A 41-year-old equipment dealer has been arrested with a gift-wrapped military gyroscope in his luggage and charged with conspiracy to export such instruments to Iran for use in American-made jets.
U.S. Atty. Joseph E. diGenova said Friday that he will seek a conspiracy indictment against Sung Bung Kim, head of two Washington-based companies that import and export electronic equipment, tools and heavy equipment.
Kim, of McLean, Va., a naturalized citizen, was arrested Sept. 18 and charged in a complaint with conspiracy to illegally export gyroscopes designed for four military jets--the F-5, F-15, F-16 and F-18--and the cruise missile.
If convicted of conspiracy, he faces a maximum penalty of five years in prison and a $10,000 fine.
Kim was arrested at National Airport as he and an undercover U.S. Customs agent, posing as an independent arms dealer, were about to board a flight to Tokyo. The gyroscope was in Kim’s luggage, agents said.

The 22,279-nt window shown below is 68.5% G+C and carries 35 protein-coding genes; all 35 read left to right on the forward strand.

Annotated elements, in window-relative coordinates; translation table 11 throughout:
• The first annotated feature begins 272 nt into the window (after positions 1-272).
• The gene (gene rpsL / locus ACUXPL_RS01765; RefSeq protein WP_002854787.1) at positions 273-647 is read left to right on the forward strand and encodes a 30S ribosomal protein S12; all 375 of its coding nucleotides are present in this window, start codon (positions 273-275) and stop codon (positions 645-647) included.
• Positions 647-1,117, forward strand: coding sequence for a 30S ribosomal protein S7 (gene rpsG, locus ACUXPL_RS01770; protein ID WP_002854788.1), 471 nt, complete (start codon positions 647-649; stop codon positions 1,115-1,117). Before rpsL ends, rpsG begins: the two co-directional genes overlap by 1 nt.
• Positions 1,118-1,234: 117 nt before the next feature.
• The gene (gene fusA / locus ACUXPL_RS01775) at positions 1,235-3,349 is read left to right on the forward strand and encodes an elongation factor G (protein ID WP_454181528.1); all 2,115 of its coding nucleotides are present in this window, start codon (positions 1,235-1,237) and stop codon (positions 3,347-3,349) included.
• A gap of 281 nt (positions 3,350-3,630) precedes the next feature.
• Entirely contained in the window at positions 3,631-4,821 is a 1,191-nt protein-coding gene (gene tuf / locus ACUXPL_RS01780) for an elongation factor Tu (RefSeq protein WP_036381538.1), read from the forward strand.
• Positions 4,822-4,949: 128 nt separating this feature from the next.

In papers filed with the U.S. District Court, the government said that agent Donald G. Bludworth had met with Kim in June. At the meeting, the agent said, Kim mentioned connections in London and Tokyo who sought to buy gyroscopes for American-made planes possessed by Iran.
Kim acknowledged that a U.S. export license was required to export the gyroscopes to Iran and that there was no chance of getting one, the affidavit said. It quoted Kim as saying, however, that he could avoid the licensing by routing the equipment through Korea, Austria or Australia.
Kim told Bludworth and Customs agent Bob Fischer, who posed as Bludworth’s partner, that he had often shipped items to the Mideast illegally, the document said.
Meanwhile, three West Germans and two Iranians were indicted in Las Vegas on charges of trying to ship 6,000 military radios to Iran in defiance of the ban on arms shipments there.
Named in the indictment were Bernhard and Rachel Bowitz and Michael Nass, all West Germans, and M.A. Yassi and Sayed Alavi, identified as Iranian agents.